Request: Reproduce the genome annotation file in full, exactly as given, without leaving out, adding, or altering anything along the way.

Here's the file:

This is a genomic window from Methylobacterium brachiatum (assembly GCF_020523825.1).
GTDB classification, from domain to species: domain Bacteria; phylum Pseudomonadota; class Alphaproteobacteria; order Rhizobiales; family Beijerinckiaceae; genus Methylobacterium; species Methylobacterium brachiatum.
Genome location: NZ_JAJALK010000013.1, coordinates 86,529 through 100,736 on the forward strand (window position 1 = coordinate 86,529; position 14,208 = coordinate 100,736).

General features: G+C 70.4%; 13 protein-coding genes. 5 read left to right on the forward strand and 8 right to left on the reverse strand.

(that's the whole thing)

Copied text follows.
This is a genomic window from Methylobacterium brachiatum (assembly GCF_020523825.1).
GTDB classification, from domain to species: domain Bacteria; phylum Pseudomonadota; class Alphaproteobacteria; order Rhizobiales; family Beijerinckiaceae; genus Methylobacterium; species Methylobacterium brachiatum.
Genome location: NZ_JAJALK010000013.1, coordinates 86,529 through 100,736 on the forward strand (window position 1 = coordinate 86,529; position 14,208 = coordinate 100,736).

General features: G+C 70.4%; 13 protein-coding genes. 5 read left to right on the forward strand and 8 right to left on the reverse strand.